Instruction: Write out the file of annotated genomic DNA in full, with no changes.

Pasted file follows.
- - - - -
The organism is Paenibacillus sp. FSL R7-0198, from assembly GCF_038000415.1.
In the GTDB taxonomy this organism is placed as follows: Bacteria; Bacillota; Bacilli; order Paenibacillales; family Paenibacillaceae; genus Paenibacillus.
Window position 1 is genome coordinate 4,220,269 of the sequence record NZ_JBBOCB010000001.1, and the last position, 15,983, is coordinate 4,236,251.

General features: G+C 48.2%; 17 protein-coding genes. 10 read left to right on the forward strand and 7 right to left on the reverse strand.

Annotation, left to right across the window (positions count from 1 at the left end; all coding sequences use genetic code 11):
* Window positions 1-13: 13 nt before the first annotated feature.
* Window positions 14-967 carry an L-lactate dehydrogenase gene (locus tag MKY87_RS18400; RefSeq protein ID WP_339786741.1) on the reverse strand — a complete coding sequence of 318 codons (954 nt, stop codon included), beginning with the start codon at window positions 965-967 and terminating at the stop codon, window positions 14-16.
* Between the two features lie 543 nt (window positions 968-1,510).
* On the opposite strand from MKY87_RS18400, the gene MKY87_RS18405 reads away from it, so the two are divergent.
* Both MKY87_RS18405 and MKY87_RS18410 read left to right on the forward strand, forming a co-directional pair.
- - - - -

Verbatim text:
The organism is Paenibacillus sp. FSL R7-0198, from assembly GCF_038000415.1.
In the GTDB taxonomy this organism is placed as follows: Bacteria; Bacillota; Bacilli; order Paenibacillales; family Paenibacillaceae; genus Paenibacillus.
Window position 1 is genome coordinate 4,220,269 of the sequence record NZ_JBBOCB010000001.1, and the last position, 15,983, is coordinate 4,236,251.

General features: G+C 48.2%; 17 protein-coding genes. 10 read left to right on the forward strand and 7 right to left on the reverse strand.

Annotation, left to right across the window (positions count from 1 at the left end; all coding sequences use genetic code 11):
* Window positions 1-13: 13 nt before the first annotated feature.
* Window positions 14-967 carry an L-lactate dehydrogenase gene (locus tag MKY87_RS18400; RefSeq protein ID WP_339786741.1) on the reverse strand — a complete coding sequence of 318 codons (954 nt, stop codon included), beginning with the start codon at window positions 965-967 and terminating at the stop codon, window positions 14-16.
* Between the two features lie 543 nt (window positions 968-1,510).
* On the opposite strand from MKY87_RS18400, the gene MKY87_RS18405 reads away from it, so the two are divergent.
* Both MKY87_RS18405 and MKY87_RS18410 read left to right on the forward strand, forming a co-directional pair.